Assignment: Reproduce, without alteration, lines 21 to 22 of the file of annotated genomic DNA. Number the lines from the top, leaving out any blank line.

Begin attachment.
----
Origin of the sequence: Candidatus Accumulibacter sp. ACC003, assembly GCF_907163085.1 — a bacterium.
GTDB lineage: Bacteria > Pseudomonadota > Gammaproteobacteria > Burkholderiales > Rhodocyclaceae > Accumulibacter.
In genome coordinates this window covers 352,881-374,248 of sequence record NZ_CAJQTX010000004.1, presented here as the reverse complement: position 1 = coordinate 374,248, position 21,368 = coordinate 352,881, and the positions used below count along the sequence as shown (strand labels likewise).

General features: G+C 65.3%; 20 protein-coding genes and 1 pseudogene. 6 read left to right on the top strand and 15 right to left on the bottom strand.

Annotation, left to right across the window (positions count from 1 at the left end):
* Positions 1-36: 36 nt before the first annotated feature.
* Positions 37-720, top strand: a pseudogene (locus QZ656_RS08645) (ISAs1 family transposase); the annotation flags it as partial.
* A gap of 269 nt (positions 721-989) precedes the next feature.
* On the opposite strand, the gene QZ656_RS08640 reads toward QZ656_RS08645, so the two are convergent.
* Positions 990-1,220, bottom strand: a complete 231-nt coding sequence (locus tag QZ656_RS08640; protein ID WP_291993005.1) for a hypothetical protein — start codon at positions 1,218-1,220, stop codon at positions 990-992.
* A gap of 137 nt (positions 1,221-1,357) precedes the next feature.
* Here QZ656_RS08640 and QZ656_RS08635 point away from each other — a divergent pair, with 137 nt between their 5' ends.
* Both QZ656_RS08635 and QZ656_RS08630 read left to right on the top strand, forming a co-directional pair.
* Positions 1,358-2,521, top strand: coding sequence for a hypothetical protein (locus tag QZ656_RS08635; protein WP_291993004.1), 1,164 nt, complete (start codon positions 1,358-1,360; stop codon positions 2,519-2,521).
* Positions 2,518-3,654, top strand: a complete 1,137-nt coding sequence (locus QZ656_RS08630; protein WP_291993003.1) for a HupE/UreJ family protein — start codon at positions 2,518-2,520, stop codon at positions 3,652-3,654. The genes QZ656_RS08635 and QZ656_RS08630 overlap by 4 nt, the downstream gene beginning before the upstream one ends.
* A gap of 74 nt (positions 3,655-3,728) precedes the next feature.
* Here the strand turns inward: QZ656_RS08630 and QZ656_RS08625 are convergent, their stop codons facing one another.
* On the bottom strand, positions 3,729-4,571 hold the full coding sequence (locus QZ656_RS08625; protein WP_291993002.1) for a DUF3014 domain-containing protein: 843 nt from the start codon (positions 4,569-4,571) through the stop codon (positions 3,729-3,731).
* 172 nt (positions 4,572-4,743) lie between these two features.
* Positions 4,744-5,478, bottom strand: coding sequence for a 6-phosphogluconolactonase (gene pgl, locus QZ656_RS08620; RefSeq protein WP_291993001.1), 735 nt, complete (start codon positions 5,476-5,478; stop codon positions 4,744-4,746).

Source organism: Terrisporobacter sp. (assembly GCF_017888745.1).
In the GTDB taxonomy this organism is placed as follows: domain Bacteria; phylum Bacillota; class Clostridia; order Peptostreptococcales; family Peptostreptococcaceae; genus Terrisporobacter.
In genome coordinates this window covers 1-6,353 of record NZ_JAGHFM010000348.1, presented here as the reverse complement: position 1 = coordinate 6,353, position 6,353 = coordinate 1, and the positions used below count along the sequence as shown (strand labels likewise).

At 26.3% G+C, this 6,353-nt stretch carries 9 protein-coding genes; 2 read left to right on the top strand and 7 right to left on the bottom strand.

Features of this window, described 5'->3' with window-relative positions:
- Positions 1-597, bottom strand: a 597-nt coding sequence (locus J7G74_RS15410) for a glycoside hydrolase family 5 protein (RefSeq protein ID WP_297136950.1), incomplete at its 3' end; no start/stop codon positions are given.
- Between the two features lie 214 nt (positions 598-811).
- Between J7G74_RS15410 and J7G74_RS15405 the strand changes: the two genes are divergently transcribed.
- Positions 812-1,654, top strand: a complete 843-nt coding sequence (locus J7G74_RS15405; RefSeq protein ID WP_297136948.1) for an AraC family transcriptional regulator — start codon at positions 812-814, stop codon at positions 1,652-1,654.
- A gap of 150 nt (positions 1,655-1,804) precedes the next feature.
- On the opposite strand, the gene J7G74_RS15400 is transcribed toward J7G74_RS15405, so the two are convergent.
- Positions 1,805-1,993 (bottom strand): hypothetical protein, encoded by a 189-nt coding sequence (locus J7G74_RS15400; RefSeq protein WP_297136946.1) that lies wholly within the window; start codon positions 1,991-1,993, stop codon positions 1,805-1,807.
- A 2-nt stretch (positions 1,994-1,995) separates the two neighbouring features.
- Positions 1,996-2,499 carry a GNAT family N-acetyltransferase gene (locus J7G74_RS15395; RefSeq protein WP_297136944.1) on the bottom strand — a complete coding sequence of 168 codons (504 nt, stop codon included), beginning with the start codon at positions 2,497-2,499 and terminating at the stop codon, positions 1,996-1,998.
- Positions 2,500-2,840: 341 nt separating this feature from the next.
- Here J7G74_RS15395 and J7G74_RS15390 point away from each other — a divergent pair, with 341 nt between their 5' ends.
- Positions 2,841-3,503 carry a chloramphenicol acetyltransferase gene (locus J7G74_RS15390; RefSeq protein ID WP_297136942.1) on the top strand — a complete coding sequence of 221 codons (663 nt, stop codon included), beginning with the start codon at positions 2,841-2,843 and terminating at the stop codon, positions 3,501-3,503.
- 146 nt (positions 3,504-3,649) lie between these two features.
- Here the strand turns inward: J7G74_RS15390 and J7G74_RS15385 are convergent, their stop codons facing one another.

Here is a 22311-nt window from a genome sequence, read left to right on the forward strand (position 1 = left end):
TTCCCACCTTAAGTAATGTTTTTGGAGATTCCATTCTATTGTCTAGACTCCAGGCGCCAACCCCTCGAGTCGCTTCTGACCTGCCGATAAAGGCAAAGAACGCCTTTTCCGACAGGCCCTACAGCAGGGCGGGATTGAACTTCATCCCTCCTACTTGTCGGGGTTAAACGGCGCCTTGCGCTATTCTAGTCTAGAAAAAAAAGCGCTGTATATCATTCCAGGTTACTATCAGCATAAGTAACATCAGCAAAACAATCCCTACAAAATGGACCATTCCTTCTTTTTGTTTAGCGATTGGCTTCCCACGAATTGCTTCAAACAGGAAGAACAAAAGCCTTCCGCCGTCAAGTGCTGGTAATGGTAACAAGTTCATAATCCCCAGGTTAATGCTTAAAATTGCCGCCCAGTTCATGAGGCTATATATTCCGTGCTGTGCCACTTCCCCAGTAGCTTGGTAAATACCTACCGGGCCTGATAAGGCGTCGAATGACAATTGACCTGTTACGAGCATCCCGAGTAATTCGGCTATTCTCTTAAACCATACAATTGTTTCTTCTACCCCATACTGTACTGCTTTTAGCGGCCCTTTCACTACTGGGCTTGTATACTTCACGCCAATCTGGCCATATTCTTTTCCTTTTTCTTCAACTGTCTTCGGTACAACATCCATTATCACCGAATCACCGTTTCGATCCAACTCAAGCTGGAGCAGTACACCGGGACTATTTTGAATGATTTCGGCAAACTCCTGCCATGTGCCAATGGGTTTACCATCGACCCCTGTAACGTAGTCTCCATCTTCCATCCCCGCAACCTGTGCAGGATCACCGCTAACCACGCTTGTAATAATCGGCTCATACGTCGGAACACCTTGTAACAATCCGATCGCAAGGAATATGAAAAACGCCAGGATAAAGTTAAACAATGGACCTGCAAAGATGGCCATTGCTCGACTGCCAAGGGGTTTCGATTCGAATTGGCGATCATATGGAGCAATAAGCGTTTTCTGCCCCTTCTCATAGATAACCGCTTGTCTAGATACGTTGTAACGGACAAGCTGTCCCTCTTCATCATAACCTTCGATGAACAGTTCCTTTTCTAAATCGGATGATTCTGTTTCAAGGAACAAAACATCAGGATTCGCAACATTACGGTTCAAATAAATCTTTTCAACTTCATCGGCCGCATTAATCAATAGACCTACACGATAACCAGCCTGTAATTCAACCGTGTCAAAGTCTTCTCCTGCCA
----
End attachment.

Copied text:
Source organism: Terrisporobacter sp. (assembly GCF_017888745.1).
In the GTDB taxonomy this organism is placed as follows: domain Bacteria; phylum Bacillota; class Clostridia; order Peptostreptococcales; family Peptostreptococcaceae; genus Terrisporobacter.